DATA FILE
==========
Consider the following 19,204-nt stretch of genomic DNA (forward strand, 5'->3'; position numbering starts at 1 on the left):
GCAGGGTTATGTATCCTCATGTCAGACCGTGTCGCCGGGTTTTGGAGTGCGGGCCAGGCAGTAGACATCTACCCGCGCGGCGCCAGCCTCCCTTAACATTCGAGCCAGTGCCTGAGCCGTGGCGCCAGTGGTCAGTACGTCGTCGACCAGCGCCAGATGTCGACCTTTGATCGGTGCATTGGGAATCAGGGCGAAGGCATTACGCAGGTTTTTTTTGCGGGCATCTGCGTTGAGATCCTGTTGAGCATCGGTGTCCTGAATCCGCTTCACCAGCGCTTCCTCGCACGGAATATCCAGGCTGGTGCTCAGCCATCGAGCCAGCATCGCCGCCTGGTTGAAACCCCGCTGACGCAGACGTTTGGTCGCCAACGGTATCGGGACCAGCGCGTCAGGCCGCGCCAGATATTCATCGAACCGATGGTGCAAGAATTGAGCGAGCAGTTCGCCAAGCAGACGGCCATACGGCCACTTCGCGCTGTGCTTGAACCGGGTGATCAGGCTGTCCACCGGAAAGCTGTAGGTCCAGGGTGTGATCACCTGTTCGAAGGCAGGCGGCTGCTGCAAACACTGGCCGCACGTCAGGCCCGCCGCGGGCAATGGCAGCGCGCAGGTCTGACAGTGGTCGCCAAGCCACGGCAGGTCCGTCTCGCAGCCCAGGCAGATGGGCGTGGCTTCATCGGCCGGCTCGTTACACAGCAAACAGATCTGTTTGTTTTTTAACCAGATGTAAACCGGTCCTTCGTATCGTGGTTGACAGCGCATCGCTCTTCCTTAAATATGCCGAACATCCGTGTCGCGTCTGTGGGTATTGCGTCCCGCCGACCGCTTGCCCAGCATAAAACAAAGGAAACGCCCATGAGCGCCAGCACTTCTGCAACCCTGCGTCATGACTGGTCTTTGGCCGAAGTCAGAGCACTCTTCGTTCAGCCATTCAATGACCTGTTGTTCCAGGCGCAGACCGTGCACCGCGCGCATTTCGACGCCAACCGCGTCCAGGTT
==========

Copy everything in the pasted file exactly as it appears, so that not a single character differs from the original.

Consider the following 19,204-nt stretch of genomic DNA (forward strand, 5'->3'; position numbering starts at 1 on the left):
GCAGGGTTATGTATCCTCATGTCAGACCGTGTCGCCGGGTTTTGGAGTGCGGGCCAGGCAGTAGACATCTACCCGCGCGGCGCCAGCCTCCCTTAACATTCGAGCCAGTGCCTGAGCCGTGGCGCCAGTGGTCAGTACGTCGTCGACCAGCGCCAGATGTCGACCTTTGATCGGTGCATTGGGAATCAGGGCGAAGGCATTACGCAGGTTTTTTTTGCGGGCATCTGCGTTGAGATCCTGTTGAGCATCGGTGTCCTGAATCCGCTTCACCAGCGCTTCCTCGCACGGAATATCCAGGCTGGTGCTCAGCCATCGAGCCAGCATCGCCGCCTGGTTGAAACCCCGCTGACGCAGACGTTTGGTCGCCAACGGTATCGGGACCAGCGCGTCAGGCCGCGCCAGATATTCATCGAACCGATGGTGCAAGAATTGAGCGAGCAGTTCGCCAAGCAGACGGCCATACGGCCACTTCGCGCTGTGCTTGAACCGGGTGATCAGGCTGTCCACCGGAAAGCTGTAGGTCCAGGGTGTGATCACCTGTTCGAAGGCAGGCGGCTGCTGCAAACACTGGCCGCACGTCAGGCCCGCCGCGGGCAATGGCAGCGCGCAGGTCTGACAGTGGTCGCCAAGCCACGGCAGGTCCGTCTCGCAGCCCAGGCAGATGGGCGTGGCTTCATCGGCCGGCTCGTTACACAGCAAACAGATCTGTTTGTTTTTTAACCAGATGTAAACCGGTCCTTCGTATCGTGGTTGACAGCGCATCGCTCTTCCTTAAATATGCCGAACATCCGTGTCGCGTCTGTGGGTATTGCGTCCCGCCGACCGCTTGCCCAGCATAAAACAAAGGAAACGCCCATGAGCGCCAGCACTTCTGCAACCCTGCGTCATGACTGGTCTTTGGCCGAAGTCAGAGCACTCTTCGTTCAGCCATTCAATGACCTGTTGTTCCAGGCGCAGACCGTGCACCGCGCGCATTTCGACGCCAACCGCGTCCAGGTT